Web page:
There are many experts stating that the tax break for charitable donations could be coming to an end. It has been considered in the past as a way to reduce the federal deficit, estimating that such a cut could generate $20 billion in revenue. If it is not entirely eliminated, it is an area where there could be an income threshold. For instance, perhaps only those who contribute more than 2% or another percentage of their income would be able to deduct their charitable contributions.

However, there are critics of this strategy who say that donors could bundle contributions, which would mean they would give to charities every other year rather than every year in order to increase the odds of reaching or exceeding the minimum. Advocates for this say that it could encourage donors to boost how much they donate so they get the deduction.

Municipal Bond Interest

Investors in high tax brackets really enjoy municipal bonds because the interest is tax exempt. It has been proposed that this tax be limited by capping the exemption amount for the wealthiest Americans. If the exemption would be capped at 28%, the taxpayers in the 35% bracket would have to pay 7% tax on the municipal bond interest. Many argue that reducing or eliminating this exemption entirely would push up the cost of borrowing because investors would demand an increase in the interest rates for owning the bonds. However, Congress may find it to be in their best interest to cut back on this major federal expense. By excluding municipal bond interest, the government could be looking at a $300 billion expense over five year. Instead, cutting back could result in money saved.

Corporate Tax Breaks

Because there are so many individuals that feel as if corporations do not pay enough in tax, it has been suggested by the president to close corporate tax loopholes. What has been heavily debated is how to handle the nearly $1.7 trillion that U.S.-based multinational companies have declared as foreign investments. Many critics say that taxing this cash could have a negative impact on the companies, which would have a negative impact on the economy. The negative economic impact would come in the way of companies not investing in markets outside of the United States that have high growth potential. Plus, a lot of the foreign cash held by U.S. companies are invested in U.S. banks and government securities. If that money would be taxed, companies may have to use the money for other reasons rather than investing in those very important securities.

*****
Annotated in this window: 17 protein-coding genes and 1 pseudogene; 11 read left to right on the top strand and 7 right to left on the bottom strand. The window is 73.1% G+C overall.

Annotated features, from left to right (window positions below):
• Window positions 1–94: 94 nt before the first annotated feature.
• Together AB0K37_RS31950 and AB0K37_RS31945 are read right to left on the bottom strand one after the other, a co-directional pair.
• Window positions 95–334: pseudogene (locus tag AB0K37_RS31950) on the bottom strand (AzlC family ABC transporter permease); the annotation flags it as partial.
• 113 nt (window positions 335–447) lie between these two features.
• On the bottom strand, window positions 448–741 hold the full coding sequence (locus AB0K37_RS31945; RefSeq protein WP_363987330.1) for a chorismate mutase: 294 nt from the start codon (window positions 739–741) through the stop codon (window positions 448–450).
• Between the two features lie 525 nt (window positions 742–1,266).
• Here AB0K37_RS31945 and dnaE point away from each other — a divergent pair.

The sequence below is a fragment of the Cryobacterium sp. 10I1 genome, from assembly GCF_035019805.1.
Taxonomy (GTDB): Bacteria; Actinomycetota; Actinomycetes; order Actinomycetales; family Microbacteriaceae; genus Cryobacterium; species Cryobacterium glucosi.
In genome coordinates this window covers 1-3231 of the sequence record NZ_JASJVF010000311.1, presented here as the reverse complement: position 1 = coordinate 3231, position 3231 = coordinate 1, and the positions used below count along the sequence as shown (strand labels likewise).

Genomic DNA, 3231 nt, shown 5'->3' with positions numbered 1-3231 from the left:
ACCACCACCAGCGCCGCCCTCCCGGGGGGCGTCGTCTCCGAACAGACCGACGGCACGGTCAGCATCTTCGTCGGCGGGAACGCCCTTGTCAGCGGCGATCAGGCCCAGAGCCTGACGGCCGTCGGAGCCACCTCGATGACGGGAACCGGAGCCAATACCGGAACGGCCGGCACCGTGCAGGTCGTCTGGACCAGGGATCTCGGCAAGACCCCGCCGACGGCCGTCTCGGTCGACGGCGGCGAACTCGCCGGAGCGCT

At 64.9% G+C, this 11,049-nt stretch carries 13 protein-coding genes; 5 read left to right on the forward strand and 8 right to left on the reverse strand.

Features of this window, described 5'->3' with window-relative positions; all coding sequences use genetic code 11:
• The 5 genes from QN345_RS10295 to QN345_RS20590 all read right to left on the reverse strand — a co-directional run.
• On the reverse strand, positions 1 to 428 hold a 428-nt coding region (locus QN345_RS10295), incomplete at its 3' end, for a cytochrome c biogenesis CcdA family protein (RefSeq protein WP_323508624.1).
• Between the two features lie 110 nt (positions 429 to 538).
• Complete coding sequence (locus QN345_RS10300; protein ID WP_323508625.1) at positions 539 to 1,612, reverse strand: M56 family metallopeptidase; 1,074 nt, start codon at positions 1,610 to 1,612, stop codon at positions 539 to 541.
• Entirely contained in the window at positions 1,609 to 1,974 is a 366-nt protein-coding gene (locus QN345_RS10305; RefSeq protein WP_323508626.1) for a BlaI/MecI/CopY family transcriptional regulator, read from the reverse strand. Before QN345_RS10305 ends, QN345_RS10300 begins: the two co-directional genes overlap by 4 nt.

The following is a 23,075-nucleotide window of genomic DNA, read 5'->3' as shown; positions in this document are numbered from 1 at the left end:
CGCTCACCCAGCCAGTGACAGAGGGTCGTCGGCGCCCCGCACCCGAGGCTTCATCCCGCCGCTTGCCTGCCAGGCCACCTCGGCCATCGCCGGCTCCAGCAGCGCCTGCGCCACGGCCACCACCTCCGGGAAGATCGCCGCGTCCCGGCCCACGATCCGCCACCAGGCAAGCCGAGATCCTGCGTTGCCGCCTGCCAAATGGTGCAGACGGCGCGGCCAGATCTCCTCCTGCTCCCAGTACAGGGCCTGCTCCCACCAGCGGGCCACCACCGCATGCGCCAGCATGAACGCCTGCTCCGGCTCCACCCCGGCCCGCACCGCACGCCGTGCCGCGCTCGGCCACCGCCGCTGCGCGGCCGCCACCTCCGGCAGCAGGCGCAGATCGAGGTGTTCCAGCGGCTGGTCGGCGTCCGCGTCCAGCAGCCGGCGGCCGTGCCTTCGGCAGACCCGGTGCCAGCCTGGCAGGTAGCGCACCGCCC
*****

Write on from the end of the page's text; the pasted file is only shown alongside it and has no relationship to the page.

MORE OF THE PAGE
As you can see, there are pros and cons to these possible tax breaks. It will be interesting to see what happens as the debate heats up as to what is cut and what is simply cut back. Either way, there will be many Americans affected. They will not be able to take deductions that they may be used to taking, resulting in them paying more tax than they did when some saw an increase in the percentage of tax that they pay.

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About Author

Ginger has over a decade of experience in the area of personal finance. She has provided informative content and advice on a number of finance-related topics to individuals in the U.S. and Europe. She is able to do this because of her personal and professional experience, which includes work in the financial sector and 10 years in tax preparation. She resides in Ohio with her husband and three children.